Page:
ACU Dallas Speech-Language Pathologist students, Abilene SLP students and engineering students are gathering for their annual adapt-a-thon Friday to adapt toys for children with physical disabilities to use in therapy.
Students will utilize the ACU Maker Lab to do this and this is the first time the engineering department will be involved in project.
Isabelle Jennings, National Student Speech Language and Hearing Association (NSSLHA) chapter president and senior, communication sciences and disorders major from Wichita Falls, said the engineering department has been working on adapting something of their own.
“The engineering department has been working on adapting a toy car for a student with physical disabilities,” Jennings said. “So, we thought that this would be a great opportunity to work with and learn from them and for inter-professional education experience.”
Students will meet in the Maker Lab and work in groups to adapt toys. This includes adapting switch toys, creating swivel chairs, using the 3D printers to create language symbols and adapting many other projects. The goal of the adapt-a-thon is to educate CSD students in how to adapt toys for their future use in therapy as well as to serve the larger community of SLPs. As well as this, it is hoped that engineering students will be able to contribute their knowledge of electronics and adaptations from the engineering perspective.
Katelyn Graham, junior engineering major from Roswell, New Mexico, will be involved in the adapt-a-thon this year.
“I hope to learn how to use the engineering skills that I learn in class to help impact people who need modifications for everyday objects,” Graham said. “This event will be a great way to begin learning about modifications that are needed for people with different abilities.”
This event often makes a big impact. The toys will be donated to local SLPs and the mission organization, Hope Speaks, an organization that a group of students work with every summer in Uganda. In Uganda, one in seven kids is born with a disability. In therapies meant to treat these disabilities, adapted toys can be very beneficial. However, it can be difficult to acquire these adaptations due to the skill of the SLP trying to adapt the toy.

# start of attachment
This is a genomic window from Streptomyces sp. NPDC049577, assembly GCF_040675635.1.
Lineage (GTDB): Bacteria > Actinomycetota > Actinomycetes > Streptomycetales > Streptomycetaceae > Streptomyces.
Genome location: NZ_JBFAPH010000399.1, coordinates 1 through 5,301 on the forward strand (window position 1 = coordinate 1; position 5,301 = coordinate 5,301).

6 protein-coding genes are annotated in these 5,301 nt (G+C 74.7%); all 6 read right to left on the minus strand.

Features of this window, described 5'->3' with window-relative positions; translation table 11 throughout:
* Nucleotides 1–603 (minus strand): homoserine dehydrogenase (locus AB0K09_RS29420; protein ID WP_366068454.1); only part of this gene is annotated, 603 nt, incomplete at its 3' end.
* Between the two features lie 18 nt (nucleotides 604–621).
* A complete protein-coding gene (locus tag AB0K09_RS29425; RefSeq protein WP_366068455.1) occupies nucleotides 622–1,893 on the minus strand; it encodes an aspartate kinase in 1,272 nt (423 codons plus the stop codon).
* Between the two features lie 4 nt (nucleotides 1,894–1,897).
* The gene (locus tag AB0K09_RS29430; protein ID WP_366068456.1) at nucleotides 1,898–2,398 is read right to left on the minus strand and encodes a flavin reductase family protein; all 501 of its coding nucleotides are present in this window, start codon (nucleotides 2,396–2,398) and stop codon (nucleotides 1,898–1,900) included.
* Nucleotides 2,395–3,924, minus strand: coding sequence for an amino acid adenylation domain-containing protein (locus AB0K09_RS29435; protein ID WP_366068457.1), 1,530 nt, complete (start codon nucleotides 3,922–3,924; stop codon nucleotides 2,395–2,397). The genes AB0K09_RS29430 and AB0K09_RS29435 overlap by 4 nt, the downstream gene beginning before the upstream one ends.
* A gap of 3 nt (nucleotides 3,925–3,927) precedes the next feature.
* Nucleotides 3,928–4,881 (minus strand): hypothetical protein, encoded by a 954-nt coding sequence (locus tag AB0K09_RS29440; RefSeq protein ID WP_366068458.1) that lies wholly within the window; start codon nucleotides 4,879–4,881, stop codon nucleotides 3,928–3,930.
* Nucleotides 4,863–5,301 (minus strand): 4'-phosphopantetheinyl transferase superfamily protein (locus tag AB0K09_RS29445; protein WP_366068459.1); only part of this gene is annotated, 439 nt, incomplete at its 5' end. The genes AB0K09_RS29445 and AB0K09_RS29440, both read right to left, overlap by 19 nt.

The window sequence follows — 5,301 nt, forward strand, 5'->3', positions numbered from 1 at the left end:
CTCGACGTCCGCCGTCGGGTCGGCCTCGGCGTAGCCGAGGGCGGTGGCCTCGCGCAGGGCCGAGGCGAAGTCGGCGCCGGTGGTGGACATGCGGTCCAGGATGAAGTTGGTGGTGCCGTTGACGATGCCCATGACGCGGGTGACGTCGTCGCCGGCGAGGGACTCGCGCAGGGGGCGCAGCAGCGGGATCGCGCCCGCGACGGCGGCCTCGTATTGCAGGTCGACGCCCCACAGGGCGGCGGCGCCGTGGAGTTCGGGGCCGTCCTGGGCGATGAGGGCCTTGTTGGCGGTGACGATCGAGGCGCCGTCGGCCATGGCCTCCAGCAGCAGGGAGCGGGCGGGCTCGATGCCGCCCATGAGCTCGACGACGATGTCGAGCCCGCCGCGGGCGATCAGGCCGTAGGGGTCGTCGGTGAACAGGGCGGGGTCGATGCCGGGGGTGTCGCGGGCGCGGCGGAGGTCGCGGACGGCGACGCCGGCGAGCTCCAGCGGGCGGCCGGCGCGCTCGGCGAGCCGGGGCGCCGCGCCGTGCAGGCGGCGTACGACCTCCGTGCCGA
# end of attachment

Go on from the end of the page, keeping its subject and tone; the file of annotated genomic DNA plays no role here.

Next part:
Karsyn Delforge, junior communication sciences and disorders major from Birnamwood, Wisconsin explained the benefits of play in regards to adapted toys.
“A lot of times, kids with special needs don’t get the same opportunities for play that typically-developing kids do, due to their communication and/or physical barriers,” Delforge said. “Play is such an important part of development, and being able to take part in it is highly beneficial for these kids.”
This event is meant to bring people together to create something that will help the underrepresented population. The hope of those involved is that the individuals who receive these adapted toys feel seen and loved. Delforge’s favorite part of this event is getting to work together interprofessionally and see what can be accomplished.
“It’s just really cool to see it all come together,” Delforge said. “To imagine these toys in the hands of a kid who maybe hasn’t had that experience before is so encouraging. Knowing that I’m helping both SLPs and underrepresented kids is just so sweet and I’m blessed to be a part of it”
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